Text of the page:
back to homepage
In an earlier post, I wrote about Herman Melville, who wrote a letter to his friend, wishing that he had a paper mill in his house so that his letter could literally be never ending. Robert Shields could very well have benefited from such an arrangement, when at the time of his death, he had chronicled the details of his life in five minute intervals from 1972 to 1997.
“Reverend Robert Shields (May 17, 1918 – October 15, 2007) was a former Minister and high school English teacher who lived in Dayton, Washington, USA, who, after his death, left behind a diary of 37.5 million words chronicling every five minutes of his life from 1972 until a stroke disabled him in 1997.” –Wikipedia
For the vast majority of us, we keep a journal or diary to chronicle our daily activities, thoughts, ideas, and general happenings on a daily, or semi-daily basis. Robert Shields decided to document in grave detail, every five minute period of his life for a span of approximately 25 years. What he created was an amazing collection of work which filled 94 cartons, and was nothing more than a timeline of mundane snapshots of 25 years of his life.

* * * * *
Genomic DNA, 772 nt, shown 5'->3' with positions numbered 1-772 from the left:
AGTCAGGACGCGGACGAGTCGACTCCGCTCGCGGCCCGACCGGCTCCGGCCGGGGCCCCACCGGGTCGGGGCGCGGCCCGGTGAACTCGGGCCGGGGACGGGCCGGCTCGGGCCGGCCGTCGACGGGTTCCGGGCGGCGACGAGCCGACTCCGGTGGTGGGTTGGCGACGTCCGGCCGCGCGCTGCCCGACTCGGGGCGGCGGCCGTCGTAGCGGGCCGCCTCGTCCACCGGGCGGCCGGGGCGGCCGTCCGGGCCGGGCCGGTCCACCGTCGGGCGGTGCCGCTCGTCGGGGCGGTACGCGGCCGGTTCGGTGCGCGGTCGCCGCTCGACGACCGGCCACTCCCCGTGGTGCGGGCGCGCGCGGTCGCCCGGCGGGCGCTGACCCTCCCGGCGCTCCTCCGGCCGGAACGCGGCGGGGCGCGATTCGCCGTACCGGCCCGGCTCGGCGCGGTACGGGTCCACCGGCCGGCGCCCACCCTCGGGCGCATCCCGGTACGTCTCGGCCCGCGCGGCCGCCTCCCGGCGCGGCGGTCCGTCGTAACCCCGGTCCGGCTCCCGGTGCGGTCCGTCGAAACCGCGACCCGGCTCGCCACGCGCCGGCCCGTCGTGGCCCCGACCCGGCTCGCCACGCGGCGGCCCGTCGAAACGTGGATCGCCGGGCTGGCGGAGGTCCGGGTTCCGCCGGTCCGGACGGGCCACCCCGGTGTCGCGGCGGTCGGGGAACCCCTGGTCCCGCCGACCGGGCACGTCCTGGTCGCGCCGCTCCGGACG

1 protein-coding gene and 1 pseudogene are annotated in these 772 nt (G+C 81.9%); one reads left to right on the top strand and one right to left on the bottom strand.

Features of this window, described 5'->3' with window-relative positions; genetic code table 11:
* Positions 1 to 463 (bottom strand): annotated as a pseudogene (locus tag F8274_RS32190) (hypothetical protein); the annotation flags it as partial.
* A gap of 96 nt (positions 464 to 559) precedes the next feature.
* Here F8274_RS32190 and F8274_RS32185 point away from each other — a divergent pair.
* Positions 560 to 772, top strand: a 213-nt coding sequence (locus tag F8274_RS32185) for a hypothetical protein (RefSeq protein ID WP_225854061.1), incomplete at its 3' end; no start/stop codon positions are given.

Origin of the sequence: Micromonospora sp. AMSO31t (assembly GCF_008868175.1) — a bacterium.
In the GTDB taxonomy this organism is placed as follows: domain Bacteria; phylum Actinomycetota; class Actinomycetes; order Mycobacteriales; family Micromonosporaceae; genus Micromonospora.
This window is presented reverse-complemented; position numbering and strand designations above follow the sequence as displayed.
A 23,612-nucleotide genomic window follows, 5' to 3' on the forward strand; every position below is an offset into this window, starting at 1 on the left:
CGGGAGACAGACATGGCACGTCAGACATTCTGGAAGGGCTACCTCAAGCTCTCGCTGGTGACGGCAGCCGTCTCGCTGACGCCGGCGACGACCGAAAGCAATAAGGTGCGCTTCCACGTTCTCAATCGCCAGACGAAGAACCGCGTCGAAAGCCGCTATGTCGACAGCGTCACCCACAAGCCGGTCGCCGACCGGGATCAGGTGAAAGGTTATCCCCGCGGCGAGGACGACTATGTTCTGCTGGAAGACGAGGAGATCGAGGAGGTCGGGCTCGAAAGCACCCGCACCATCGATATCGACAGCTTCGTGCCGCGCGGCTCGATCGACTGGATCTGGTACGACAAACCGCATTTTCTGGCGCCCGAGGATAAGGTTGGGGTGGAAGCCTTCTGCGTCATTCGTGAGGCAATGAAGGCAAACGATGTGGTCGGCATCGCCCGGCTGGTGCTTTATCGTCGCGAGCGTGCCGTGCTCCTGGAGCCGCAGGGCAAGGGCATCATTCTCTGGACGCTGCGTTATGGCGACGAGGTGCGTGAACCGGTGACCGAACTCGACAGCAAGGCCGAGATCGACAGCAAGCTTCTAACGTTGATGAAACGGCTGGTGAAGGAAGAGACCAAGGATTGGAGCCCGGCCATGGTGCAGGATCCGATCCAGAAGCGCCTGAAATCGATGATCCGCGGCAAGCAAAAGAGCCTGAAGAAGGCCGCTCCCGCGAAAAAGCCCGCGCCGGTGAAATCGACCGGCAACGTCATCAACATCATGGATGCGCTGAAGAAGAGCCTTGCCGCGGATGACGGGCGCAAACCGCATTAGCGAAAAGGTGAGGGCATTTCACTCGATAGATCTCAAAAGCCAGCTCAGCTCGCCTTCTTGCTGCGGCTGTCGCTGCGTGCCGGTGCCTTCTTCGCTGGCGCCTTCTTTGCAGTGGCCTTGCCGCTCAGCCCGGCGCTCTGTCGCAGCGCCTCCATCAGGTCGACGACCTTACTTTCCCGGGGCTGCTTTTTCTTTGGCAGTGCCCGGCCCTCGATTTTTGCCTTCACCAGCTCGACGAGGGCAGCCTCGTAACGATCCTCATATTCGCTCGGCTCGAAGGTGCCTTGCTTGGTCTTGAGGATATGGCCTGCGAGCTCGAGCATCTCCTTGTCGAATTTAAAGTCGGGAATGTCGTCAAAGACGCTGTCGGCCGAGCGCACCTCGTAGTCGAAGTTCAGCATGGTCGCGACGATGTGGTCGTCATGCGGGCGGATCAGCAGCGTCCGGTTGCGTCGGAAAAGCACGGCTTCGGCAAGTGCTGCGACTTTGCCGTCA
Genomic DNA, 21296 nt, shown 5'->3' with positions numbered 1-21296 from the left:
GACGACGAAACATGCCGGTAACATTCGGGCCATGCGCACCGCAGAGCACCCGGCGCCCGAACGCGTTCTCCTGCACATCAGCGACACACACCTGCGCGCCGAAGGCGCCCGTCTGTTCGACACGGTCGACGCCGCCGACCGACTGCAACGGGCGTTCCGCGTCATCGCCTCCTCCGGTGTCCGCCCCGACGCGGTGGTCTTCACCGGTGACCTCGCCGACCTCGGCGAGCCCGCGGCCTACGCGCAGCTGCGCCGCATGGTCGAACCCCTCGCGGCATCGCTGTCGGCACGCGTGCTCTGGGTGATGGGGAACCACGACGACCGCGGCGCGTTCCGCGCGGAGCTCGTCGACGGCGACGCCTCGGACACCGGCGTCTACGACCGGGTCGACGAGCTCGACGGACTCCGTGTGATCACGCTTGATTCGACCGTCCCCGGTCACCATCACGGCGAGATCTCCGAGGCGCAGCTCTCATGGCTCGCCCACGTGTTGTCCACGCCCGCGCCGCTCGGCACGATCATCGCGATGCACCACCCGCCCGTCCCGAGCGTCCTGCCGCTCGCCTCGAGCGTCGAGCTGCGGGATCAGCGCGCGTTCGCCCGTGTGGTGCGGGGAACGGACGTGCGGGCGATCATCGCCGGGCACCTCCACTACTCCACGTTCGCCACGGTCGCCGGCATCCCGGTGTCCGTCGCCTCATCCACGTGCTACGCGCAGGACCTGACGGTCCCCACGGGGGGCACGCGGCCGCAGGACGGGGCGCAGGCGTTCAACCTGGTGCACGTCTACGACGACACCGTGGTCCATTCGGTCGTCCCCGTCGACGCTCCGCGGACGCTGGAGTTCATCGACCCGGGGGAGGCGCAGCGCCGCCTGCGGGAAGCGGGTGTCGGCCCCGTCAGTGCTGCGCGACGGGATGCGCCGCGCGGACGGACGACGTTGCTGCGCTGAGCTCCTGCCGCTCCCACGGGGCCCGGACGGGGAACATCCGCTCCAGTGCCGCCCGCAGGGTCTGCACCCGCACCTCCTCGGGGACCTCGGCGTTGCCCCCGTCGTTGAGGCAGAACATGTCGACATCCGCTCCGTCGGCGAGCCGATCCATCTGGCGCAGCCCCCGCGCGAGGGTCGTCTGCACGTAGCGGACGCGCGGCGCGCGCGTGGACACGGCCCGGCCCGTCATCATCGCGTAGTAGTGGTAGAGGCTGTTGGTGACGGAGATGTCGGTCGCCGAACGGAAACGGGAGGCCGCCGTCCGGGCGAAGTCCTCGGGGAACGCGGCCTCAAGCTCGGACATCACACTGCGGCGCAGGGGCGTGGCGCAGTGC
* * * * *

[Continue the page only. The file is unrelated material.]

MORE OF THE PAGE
Instead of detailing interesting occurrences, Shields wrote about his body temperature, blood pressure, medications, urine, and bowel movements. He was so detailed as to describe how many sheets of toilet paper he used after each bowel movement. Among the notes, he would also detail weather observations such as humidity, and temperature readings at various points around his house.
The typewritten account of Robert Shields life, which filled 94 cartons is currently being stored at Washington State University, as was his dying wish. Unfortunately, it was also his wish that it would not be made available to be read, or to have an exact word count until after 50 years has passed since his death. So therefore, the diary cannot be accessed in any way until October 15, 2057.
It should be noted, however, that the following excerpts have been released, but the overwhelming majority of his work will have to wait.